However, you can't do anything alone. It's worth involving the team in every stage of the process - two (or more) heads are better than one! Use scrum Refinement to detail the tasks to be done (here are some hints from Piotr Górajek on why it's worth breaking a sweat in training to save blood in the sprint ring). The form is up to you. You can use the most popular ones, like User Stories or Jobs To Be Done supported by detailed acceptance criteria, as well as those less known, like the technical-poetic language Gherkin used to create test cases, which originates from the BDD (Behaviour Driven Development) approach. 

Practice shows that combined forms work best. Don't limit yourself to one approach. Mix forms and find the one that works best for you. Below is an example of one of the functionalities recently implemented in Tidio as an experiment aimed at increasing chatbot adoption (a combination of User Stories and Gherkin/BDD):
Always try to keep a well-developed top of the backlog. If the backlog itself is not clear enough for you, don't be afraid to create something like a draft of the next sprint (e.g. Draft Sprint) and make sure it doesn't leave too many questions open. At this stage, all tasks to be performed should be clear and legible, and the expected results should be known. This approach also helps to maintain transparency of what will be created in the near future. So what to tackle first? What is most important? 

As it happens in IT - it depends. There are at least a few approaches you can use to set priorities, such as the MoSCoW analysis or the Kano Model. Check which one works best in your case and use it to decide what to do next. Below is an example of MoSCoW analysis proposed by my colleague Piotr, taking into account the mapped competition, team feedback and user requests:

MoSCoW analysis template (competitors, team & users) -

Then it's strictly a scrum process. What you should pay attention to are the sprint goals that contribute directly to the strategy. The increment should reflect the tasks planned in OKRs/OITs. After all, without strategy there are no results, right?

Measure and learn (Done - what next?)

"Work is never done." This is especially reflected in the context of product development. As long as we see growth, we will most likely have something to do (assuming business goals are met). The iterative approach doesn't end with the release of a given feature or after a given experiment. It's just the beginning.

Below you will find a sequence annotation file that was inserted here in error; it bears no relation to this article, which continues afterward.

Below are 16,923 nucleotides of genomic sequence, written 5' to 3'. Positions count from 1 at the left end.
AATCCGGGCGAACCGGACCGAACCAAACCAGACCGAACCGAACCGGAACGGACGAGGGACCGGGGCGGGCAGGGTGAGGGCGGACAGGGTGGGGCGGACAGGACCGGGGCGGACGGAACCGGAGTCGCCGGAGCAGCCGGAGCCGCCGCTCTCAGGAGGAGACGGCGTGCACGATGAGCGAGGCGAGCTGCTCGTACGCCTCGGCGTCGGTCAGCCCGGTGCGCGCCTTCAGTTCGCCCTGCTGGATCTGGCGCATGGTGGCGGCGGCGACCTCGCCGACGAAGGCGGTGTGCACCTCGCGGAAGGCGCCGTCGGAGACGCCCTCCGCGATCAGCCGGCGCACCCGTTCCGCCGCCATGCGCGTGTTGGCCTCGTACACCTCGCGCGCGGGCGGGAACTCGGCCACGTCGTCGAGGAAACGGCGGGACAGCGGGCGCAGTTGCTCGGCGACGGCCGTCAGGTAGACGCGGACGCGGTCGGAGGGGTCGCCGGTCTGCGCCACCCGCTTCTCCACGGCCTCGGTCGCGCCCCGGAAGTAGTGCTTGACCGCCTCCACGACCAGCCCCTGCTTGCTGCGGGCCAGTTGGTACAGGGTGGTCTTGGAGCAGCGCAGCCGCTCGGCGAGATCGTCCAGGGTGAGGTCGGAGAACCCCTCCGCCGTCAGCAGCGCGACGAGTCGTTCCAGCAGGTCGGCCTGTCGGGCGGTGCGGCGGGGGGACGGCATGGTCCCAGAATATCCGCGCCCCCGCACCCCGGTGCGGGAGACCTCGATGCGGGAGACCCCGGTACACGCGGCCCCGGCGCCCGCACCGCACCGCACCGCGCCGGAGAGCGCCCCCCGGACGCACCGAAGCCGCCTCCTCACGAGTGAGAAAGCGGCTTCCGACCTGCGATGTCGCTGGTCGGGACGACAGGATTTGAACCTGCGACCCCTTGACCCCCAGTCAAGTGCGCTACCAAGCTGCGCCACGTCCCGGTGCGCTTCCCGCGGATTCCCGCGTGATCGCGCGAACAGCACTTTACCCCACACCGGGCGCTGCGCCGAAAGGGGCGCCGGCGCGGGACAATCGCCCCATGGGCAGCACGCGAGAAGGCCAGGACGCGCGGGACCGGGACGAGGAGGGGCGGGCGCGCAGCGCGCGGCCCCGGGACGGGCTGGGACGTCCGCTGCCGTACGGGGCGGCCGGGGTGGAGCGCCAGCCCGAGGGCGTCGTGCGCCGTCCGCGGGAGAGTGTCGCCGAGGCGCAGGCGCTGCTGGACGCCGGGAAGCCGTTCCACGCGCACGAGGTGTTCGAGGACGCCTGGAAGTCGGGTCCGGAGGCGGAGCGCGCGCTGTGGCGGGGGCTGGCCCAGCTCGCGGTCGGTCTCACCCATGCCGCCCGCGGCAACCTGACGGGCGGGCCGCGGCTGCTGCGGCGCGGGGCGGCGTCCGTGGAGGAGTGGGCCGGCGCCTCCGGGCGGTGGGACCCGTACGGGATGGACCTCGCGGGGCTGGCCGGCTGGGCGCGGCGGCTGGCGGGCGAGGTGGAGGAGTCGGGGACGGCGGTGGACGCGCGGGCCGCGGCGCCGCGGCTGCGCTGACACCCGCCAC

What’s most important is whether you've learned something because of it. Will you be able to use the new information to your advantage? Will your decisions be based not only on intuition, but also on data? This is where we come full circle when it comes to our feedback loop (build - measure - learn). If the completed experiment has a positive result, you can iterate further. Don't rest on your laurels. Optimize. In this case, it's worth drawing conclusions, discussing the topic with your team and trying to squeeze even more out of it.

But what if the result is negative? Go back to basics. Ask yourself if you have addressed the problem well. Did you make the right hypotheses. Whether you were able to collect useful quantitative and qualitative data. Go back to the Idea Box. Maybe the problem can be solved in a different way? Or maybe it’s just enough to apply a few cosmetic changes and the results will be completely different? If you still haven't managed to collect any concrete, real data that will help improve the product - change your approach. You can't do the same thing over and over and expect different results. Experiment with other approaches. Ask for help. Two heads are better than one.

Focus on what's important

A well implemented process should support the discovery of how to deliver value to users in such a way that we can meet our business goals. And how to do it in a continuous manner.

Hopefully, at least some of the tips mentioned in this article will help you better generate product development ideas and be a support in gaining insights that will allow you to grow. However, don't try to do everything at once. Implementing processes also requires an iterative approach. Pick one thing and test it. The proposed framework works best for big challenges that require a holistic approach.